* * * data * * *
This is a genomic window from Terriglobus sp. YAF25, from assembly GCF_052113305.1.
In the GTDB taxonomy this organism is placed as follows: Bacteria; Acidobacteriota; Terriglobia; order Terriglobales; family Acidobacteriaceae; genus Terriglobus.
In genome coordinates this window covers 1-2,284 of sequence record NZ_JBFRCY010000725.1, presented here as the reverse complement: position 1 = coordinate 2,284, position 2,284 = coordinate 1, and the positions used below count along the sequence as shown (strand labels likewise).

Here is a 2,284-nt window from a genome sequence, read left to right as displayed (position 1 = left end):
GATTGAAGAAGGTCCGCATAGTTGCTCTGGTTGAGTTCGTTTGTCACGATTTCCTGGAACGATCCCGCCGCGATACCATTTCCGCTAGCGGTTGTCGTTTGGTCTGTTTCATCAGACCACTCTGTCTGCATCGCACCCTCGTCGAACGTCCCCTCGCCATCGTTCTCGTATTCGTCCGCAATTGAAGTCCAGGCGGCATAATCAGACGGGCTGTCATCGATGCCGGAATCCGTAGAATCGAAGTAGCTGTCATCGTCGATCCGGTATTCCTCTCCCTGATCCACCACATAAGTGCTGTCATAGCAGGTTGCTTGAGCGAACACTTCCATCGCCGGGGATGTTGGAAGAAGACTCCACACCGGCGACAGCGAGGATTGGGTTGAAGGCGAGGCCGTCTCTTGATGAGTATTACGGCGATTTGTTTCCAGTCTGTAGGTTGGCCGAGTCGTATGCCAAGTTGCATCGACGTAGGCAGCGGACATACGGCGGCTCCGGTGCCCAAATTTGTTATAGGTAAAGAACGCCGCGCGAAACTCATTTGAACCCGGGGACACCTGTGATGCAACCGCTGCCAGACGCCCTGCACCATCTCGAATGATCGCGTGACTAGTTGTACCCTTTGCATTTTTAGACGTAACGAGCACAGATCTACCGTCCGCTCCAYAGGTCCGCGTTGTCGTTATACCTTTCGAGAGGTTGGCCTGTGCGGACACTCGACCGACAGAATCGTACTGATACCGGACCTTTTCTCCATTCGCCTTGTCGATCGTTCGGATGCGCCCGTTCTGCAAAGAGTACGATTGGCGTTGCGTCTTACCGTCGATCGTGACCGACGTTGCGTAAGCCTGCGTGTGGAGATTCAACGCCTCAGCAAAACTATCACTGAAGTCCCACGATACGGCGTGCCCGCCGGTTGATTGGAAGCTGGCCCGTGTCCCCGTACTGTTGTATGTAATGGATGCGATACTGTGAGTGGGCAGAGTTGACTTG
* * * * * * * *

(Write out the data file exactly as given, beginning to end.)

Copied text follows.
This is a genomic window from Terriglobus sp. YAF25, from assembly GCF_052113305.1.
In the GTDB taxonomy this organism is placed as follows: Bacteria; Acidobacteriota; Terriglobia; order Terriglobales; family Acidobacteriaceae; genus Terriglobus.
In genome coordinates this window covers 1-2,284 of sequence record NZ_JBFRCY010000725.1, presented here as the reverse complement: position 1 = coordinate 2,284, position 2,284 = coordinate 1, and the positions used below count along the sequence as shown (strand labels likewise).

Here is a 2,284-nt window from a genome sequence, read left to right as displayed (position 1 = left end):
GATTGAAGAAGGTCCGCATAGTTGCTCTGGTTGAGTTCGTTTGTCACGATTTCCTGGAACGATCCCGCCGCGATACCATTTCCGCTAGCGGTTGTCGTTTGGTCTGTTTCATCAGACCACTCTGTCTGCATCGCACCCTCGTCGAACGTCCCCTCGCCATCGTTCTCGTATTCGTCCGCAATTGAAGTCCAGGCGGCATAATCAGACGGGCTGTCATCGATGCCGGAATCCGTAGAATCGAAGTAGCTGTCATCGTCGATCCGGTATTCCTCTCCCTGATCCACCACATAAGTGCTGTCATAGCAGGTTGCTTGAGCGAACACTTCCATCGCCGGGGATGTTGGAAGAAGACTCCACACCGGCGACAGCGAGGATTGGGTTGAAGGCGAGGCCGTCTCTTGATGAGTATTACGGCGATTTGTTTCCAGTCTGTAGGTTGGCCGAGTCGTATGCCAAGTTGCATCGACGTAGGCAGCGGACATACGGCGGCTCCGGTGCCCAAATTTGTTATAGGTAAAGAACGCCGCGCGAAACTCATTTGAACCCGGGGACACCTGTGATGCAACCGCTGCCAGACGCCCTGCACCATCTCGAATGATCGCGTGACTAGTTGTACCCTTTGCATTTTTAGACGTAACGAGCACAGATCTACCGTCCGCTCCAYAGGTCCGCGTTGTCGTTATACCTTTCGAGAGGTTGGCCTGTGCGGACACTCGACCGACAGAATCGTACTGATACCGGACCTTTTCTCCATTCGCCTTGTCGATCGTTCGGATGCGCCCGTTCTGCAAAGAGTACGATTGGCGTTGCGTCTTACCGTCGATCGTGACCGACGTTGCGTAAGCCTGCGTGTGGAGATTCAACGCCTCAGCAAAACTATCACTGAAGTCCCACGATACGGCGTGCCCGCCGGTTGATTGGAAGCTGGCCCGTGTCCCCGTACTGTTGTATGTAATGGATGCGATACTGTGAGTGGGCAGAGTTGACTTG